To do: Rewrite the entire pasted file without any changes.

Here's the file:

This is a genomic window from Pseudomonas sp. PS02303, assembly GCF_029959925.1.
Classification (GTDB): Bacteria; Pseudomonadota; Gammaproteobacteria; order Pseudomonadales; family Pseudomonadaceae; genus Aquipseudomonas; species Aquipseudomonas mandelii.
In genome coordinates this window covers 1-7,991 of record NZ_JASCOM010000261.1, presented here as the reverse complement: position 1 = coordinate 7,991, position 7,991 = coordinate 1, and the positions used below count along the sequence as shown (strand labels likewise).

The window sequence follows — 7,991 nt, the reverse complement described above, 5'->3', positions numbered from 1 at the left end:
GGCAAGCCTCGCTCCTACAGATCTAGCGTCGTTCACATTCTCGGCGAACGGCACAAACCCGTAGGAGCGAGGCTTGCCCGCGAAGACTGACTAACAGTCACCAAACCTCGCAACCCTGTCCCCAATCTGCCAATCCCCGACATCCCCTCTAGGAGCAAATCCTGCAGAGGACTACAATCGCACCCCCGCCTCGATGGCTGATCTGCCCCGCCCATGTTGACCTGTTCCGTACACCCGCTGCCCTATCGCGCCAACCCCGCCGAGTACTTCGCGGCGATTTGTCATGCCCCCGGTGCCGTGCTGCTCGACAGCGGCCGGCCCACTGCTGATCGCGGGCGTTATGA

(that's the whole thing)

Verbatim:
This is a genomic window from Pseudomonas sp. PS02303, assembly GCF_029959925.1.
Classification (GTDB): Bacteria; Pseudomonadota; Gammaproteobacteria; order Pseudomonadales; family Pseudomonadaceae; genus Aquipseudomonas; species Aquipseudomonas mandelii.
In genome coordinates this window covers 1-7,991 of record NZ_JASCOM010000261.1, presented here as the reverse complement: position 1 = coordinate 7,991, position 7,991 = coordinate 1, and the positions used below count along the sequence as shown (strand labels likewise).

The window sequence follows — 7,991 nt, the reverse complement described above, 5'->3', positions numbered from 1 at the left end:
GGCAAGCCTCGCTCCTACAGATCTAGCGTCGTTCACATTCTCGGCGAACGGCACAAACCCGTAGGAGCGAGGCTTGCCCGCGAAGACTGACTAACAGTCACCAAACCTCGCAACCCTGTCCCCAATCTGCCAATCCCCGACATCCCCTCTAGGAGCAAATCCTGCAGAGGACTACAATCGCACCCCCGCCTCGATGGCTGATCTGCCCCGCCCATGTTGACCTGTTCCGTACACCCGCTGCCCTATCGCGCCAACCCCGCCGAGTACTTCGCGGCGATTTGTCATGCCCCCGGTGCCGTGCTGCTCGACAGCGGCCGGCCCACTGCTGATCGCGGGCGTTATGA